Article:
Het Lam Gods II
Composer: Sophie Lacaze
Instrument: Flute Ensemble
Duration: 13 min.
“Het Lam Gods II (2007), for flute and flute orchestra, is dedicated to Pierre‐Yves Artaud, Pierre‐Alain Biget and the Orchestre de Flûtes Français. It is the second work that the composer wrote about the famous triptych Het Lam Gods (The Mystical Lamb) by the Flemish painters Hubert and Jan Van Eyck, exhibited nowadays at the Saint Bavon Cathedral in Gent (Belgium). It is in sonic vapours, sometimes trembling, also overcome by a form of fever and exaltation, that the panels of the upper part of the triptych are evoked, Adam and Eve, Angels singers and musicians, John the Baptist and the Blessed Virgin, God, Son or Father; then those of the lower part: the pilgrims, hermits, knights of Christ and just judges, and finally the Mystical Lamb.”
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Flute and Flute Ensemble
About the composer +
French composer Sophie Lacaze studied music at the Conservatoire de Toulouse, and continued at the Ecole Normale de Musique de Paris, where she received the Composition Prize. Afterwards, she studied with Allain Gaussin, Philippe Manoury and Antoine Tisne in France, and with Franco Donatoni and Ennio Morricone in Italy. She also engaged in music theatre with Georges Aperghis at the Centre Acanthes, and attended Pierre Boulez's courses in College de France.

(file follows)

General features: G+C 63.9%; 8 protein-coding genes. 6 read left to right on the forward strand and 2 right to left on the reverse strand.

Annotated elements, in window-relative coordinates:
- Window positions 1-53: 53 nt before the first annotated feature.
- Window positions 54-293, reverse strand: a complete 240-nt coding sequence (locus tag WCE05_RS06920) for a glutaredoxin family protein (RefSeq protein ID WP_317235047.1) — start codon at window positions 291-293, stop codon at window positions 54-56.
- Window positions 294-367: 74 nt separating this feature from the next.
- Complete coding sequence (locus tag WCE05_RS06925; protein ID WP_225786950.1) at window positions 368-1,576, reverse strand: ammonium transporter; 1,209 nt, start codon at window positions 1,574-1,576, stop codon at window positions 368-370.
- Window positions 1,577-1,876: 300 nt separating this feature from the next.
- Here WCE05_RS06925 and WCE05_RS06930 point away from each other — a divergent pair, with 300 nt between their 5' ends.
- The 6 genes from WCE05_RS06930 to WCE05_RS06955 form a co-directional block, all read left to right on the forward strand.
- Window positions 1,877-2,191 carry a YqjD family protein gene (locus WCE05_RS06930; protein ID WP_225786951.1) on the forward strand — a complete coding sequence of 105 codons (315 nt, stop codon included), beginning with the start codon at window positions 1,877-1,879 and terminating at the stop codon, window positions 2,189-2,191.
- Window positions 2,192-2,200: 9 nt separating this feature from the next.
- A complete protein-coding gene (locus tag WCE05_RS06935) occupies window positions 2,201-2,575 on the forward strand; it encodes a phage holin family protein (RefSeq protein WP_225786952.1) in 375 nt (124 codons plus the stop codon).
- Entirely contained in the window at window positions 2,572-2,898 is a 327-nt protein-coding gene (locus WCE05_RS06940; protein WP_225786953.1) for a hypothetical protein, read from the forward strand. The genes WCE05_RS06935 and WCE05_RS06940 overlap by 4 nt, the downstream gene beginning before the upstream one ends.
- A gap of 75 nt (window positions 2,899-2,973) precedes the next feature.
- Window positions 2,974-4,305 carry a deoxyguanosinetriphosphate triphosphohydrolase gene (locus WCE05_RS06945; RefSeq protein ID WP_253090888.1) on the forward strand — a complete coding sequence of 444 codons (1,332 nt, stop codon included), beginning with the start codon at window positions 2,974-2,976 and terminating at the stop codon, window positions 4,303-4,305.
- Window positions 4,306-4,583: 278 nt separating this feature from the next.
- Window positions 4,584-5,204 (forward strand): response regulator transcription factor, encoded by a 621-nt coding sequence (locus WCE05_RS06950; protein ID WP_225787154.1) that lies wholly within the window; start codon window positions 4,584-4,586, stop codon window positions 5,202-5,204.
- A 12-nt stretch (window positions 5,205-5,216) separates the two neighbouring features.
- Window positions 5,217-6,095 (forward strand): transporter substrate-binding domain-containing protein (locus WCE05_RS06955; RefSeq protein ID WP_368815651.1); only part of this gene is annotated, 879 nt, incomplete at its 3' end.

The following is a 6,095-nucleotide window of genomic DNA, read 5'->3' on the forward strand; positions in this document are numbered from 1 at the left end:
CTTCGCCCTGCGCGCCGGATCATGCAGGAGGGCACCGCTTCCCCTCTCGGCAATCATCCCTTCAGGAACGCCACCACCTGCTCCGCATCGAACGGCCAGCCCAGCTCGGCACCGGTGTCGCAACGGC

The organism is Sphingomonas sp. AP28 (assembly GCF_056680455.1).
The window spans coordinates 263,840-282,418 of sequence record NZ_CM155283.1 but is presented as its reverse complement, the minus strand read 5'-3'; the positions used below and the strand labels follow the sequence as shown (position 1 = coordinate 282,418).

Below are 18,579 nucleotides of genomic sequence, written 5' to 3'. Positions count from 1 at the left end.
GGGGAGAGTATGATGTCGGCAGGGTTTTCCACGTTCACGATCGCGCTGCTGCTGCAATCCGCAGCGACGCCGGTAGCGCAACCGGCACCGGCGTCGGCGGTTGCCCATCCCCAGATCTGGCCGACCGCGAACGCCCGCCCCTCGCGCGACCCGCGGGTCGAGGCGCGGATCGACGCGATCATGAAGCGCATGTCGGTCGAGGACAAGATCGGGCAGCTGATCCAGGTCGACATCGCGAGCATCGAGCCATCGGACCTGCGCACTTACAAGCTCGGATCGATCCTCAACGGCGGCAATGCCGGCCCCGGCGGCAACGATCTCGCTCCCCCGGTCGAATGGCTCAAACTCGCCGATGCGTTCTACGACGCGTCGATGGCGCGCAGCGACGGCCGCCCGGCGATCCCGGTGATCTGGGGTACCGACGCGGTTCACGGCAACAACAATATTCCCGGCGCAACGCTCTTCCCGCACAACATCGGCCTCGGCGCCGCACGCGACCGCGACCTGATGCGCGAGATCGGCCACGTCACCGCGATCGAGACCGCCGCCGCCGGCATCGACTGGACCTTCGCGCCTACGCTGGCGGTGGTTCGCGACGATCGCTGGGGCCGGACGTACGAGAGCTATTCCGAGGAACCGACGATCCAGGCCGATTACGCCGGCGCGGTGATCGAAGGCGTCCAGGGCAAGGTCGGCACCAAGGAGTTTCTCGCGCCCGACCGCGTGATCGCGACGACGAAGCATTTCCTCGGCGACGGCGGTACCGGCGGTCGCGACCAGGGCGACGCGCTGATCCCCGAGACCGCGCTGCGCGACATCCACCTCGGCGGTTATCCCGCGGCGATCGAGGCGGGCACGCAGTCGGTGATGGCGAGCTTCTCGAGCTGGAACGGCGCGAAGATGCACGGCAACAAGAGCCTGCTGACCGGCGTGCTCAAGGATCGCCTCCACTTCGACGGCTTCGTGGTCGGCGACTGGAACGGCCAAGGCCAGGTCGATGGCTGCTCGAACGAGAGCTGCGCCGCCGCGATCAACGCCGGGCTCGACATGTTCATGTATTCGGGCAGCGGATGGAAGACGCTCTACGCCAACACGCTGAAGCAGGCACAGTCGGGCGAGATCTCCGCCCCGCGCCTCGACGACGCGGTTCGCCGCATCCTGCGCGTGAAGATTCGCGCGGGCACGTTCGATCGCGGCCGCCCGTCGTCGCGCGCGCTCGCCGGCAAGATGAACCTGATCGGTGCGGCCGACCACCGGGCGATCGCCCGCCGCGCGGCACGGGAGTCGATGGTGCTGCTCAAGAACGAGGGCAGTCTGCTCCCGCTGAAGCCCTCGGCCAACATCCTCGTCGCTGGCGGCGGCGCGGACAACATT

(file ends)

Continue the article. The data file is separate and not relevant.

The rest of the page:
She has been working with several ensembles and soloists in France and abroad for over 15 years. Her compositions, which range from works for solo instruments to chamber and orchestral music, with also two chamber operas and works with tape, are regularly performed in leading festivals in more than 20 countries.
She was awarded the Grand Prix Lyceen des Compositeurs (2009) and the Claude Arrieu Prize of the SACEM (2010). In 2012, she is laureate of the Association Beaumarchais – SACD.
Unsubdued but attentive to musical trends and schools, Sophie Lacaze has developed an original aesthetics that takes into account the current research on sound while looking to restore music its primary functions, ie ritual, incantation, dance, and its links with nature.
She is Associate Professor at Paul Valery University (Montpellier, France) where she teaches composition and orchestration.
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